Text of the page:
Web video is hot: Video accounts for 50% of all Internet traffic and mobile video is set to explode. When you think of how easy it is to watch video on a smart phone or how beautiful video looks on an iPad, it’s no wonder that everyone wants more visual content on their screens. As a multiplatform journalist, it helps your job prospects if you know how to tell a story in more than one medium. This two-day workshop concentrates on video storytelling for the web, focusing on non-narrated stories of compelling characters and short, sharply focused pieces targeted for online viewing. We’ll talk about what type of stories work best for web video, finding strong characters, structuring stories, how to film and conduct an interview for a non-narrated piece, how to capture compelling visual sequences and finally, how to assemble a short video using Adobe Premiere. The mantra for the class will be “Show, don’t Tell!” This advanced class will be hands on, so you’ll need to be up to speed with Premiere and a professional video camera. You can see Bob Sacha’s work at www.bobsacha.com.
Not open to applicants.

Tuesday-Thursday, Jan. 17, 18, 19, 5-8:30 p.m.
The Crash Course on Covering Economics, Finance, and Business – Greg David – Jan. 17, Room 330; Jan. 18 and 19, Room 442

The United States is approaching the lowest jobless rate in almost a decade, the Federal Reserve Rate is mired in a quagmire over whether to raise interest rates, Republicans want to cut taxes for the rich and Democrats want to do something about inequality in the country. Meanwhile, the stock markets plunges and recovers, and companies like Apple see their profits soar and their stocks follow suit while an upstart called Uber is worth more than $40 billion or more than any established airline in the country. This three-night course for non-business students will cover the basics of of covering the economy, markets and companies while probing the most important issues of the day. The instructor is Greg David, director of the Business & Economics Reporting Program at the CUNY J-School. Some reading will be required.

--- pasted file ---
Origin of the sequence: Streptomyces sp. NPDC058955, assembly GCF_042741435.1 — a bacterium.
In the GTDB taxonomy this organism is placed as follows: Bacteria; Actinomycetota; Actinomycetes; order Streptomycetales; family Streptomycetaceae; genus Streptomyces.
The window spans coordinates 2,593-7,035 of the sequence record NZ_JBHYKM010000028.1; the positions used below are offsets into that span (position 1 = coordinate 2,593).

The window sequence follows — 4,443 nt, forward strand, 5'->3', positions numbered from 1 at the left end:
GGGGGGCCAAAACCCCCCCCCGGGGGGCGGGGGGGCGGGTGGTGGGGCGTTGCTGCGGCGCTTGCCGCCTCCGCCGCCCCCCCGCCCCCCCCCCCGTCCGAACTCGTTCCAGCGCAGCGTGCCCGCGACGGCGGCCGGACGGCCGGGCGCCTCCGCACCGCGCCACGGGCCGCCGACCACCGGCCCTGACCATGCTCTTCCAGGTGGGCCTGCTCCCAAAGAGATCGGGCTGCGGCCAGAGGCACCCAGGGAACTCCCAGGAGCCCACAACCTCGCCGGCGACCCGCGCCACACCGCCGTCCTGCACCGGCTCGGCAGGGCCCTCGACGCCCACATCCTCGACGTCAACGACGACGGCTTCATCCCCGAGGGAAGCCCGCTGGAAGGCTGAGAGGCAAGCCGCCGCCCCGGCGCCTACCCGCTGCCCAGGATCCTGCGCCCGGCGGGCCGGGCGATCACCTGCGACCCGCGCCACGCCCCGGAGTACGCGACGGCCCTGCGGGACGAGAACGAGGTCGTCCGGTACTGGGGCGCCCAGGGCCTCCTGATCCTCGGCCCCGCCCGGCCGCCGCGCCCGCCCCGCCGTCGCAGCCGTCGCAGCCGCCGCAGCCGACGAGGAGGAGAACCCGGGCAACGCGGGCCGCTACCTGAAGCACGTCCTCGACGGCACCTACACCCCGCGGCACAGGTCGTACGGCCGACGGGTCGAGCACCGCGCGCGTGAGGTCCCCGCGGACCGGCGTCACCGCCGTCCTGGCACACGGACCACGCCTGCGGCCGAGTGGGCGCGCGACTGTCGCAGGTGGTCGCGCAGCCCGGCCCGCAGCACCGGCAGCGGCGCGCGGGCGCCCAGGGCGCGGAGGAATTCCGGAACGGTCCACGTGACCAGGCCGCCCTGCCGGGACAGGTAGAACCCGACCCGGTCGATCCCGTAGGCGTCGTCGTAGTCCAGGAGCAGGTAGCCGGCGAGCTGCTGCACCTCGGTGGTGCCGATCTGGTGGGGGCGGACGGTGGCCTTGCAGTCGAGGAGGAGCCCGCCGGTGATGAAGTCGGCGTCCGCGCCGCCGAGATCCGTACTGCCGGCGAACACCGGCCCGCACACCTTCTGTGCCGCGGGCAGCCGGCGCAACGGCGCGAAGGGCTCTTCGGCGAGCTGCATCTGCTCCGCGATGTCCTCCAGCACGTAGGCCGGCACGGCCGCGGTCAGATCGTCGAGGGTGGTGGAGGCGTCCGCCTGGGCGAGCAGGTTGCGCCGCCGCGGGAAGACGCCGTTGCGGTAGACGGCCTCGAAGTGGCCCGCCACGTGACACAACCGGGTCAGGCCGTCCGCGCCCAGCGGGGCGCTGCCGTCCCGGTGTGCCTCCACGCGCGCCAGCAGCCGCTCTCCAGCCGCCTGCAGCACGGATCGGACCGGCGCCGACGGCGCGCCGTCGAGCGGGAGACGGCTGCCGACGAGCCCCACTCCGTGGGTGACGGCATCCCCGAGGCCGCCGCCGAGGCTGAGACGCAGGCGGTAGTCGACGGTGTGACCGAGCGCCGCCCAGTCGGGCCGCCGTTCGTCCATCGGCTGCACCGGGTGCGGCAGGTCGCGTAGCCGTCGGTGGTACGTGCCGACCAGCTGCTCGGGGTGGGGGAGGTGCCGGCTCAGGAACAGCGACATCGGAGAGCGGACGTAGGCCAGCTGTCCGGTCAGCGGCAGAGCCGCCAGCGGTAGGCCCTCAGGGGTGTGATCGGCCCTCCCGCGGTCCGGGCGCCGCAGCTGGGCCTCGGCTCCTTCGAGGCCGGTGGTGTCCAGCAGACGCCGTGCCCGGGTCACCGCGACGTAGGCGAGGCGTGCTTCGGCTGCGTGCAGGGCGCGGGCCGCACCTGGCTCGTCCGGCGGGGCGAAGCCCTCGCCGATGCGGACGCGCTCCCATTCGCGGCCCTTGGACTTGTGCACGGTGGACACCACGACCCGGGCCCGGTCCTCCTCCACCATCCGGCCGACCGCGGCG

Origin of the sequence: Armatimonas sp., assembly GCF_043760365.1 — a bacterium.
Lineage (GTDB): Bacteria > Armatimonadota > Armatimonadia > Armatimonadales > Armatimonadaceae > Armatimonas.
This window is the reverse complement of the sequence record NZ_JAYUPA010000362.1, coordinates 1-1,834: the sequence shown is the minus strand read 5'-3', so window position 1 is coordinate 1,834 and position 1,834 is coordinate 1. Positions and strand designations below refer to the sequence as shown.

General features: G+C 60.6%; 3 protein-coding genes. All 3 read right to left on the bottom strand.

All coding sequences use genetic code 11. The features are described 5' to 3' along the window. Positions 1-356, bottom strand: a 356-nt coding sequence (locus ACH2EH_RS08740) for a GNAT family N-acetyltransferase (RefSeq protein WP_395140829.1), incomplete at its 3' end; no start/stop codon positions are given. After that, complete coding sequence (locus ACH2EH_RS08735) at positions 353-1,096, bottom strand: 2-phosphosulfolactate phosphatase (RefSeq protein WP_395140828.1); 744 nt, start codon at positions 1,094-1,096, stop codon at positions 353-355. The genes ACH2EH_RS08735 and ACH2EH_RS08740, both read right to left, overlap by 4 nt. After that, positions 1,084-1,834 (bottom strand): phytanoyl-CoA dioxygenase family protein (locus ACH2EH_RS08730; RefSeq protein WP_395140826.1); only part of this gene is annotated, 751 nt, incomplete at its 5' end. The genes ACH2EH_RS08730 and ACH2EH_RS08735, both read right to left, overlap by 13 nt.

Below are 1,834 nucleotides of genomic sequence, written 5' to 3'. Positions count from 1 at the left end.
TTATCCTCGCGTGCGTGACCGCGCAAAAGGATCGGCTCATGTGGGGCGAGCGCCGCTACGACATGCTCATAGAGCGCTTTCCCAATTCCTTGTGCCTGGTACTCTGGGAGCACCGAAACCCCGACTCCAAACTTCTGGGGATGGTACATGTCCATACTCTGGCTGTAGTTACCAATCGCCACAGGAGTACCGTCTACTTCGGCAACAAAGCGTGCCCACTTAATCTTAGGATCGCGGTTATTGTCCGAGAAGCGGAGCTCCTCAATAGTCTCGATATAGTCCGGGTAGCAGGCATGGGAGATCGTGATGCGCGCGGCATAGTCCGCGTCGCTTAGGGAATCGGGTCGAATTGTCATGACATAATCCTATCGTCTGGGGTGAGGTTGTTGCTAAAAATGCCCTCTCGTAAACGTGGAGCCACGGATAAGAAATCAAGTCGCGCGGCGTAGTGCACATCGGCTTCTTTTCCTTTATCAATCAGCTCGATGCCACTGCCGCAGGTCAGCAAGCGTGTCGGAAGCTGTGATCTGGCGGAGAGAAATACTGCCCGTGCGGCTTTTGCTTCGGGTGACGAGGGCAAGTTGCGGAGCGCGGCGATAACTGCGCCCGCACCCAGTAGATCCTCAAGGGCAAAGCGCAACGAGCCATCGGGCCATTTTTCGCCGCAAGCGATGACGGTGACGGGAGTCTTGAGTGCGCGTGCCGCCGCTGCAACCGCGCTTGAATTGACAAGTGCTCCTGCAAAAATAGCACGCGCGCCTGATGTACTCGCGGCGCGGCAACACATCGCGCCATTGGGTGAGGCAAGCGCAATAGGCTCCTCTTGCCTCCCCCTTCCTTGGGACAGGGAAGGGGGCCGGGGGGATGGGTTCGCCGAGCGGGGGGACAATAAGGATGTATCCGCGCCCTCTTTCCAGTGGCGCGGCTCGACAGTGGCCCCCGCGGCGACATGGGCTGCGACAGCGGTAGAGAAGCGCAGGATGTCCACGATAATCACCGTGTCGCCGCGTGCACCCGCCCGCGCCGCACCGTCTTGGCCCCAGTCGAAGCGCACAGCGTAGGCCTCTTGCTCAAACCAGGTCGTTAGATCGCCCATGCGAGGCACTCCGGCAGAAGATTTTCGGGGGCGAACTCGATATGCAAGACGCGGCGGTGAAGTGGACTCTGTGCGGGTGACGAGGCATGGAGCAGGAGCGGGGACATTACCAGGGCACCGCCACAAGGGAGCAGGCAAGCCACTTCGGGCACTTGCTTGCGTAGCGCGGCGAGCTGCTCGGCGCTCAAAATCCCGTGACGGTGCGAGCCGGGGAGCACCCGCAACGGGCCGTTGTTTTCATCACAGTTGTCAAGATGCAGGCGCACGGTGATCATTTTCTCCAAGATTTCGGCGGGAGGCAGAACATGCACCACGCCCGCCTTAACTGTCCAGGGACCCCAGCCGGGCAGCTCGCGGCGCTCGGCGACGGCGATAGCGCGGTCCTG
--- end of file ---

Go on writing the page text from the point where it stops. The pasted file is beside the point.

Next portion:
Tues., Jan 17, 6-9 p.m.
How to Turn a Topic into a Story Idea — Andrew Marantz — Room 434 (25 students max)

The answer to the perennial “Where do you find your ideas?” question is this: Perfect ideas are not sitting in nature, waiting to be discovered. What actually happens is that you notice something — a bit of news, or maybe something more inchoate — and you start thinking about it. You turn it over in your mind, sharpen it, find some grain in it; you decide how you actually feel about it, figure out what drew you to it in the first place; you make some phone calls, draw up a list of people to talk to…until eventually, it’s not just a topic, not just an intriguing factoid, but a viable story idea. Now that all journalists essentially have access to the same information, the ability to hone ideas is more important than ever. There’s only so much of a competitive edge you can get by having a perfectly curated Twitter or RSS feed. Students should come to the class prepared to pitch three ideas, and we will work together to make them sharper. Andrew Marantz is an editor and writer at The New Yorker.

Wed., Jan 18th- 9am-12pm

Email newsletters: From idea to distribution- Priya Ganapati – Room 434

Email newsletters are becoming popular because they are easy to create and great for building a personal relationship with readers. Newsletters are also a good way to build your own media brand. We’ll cover topics such as best practices in newsletter design, writing for newsletters, growth and distribution strategies, revenue model, and technology platforms available for newsletters. Students will get an opportunity to come up with an idea for a newsletter based on their interests, design it and send it out to a list of subscribers.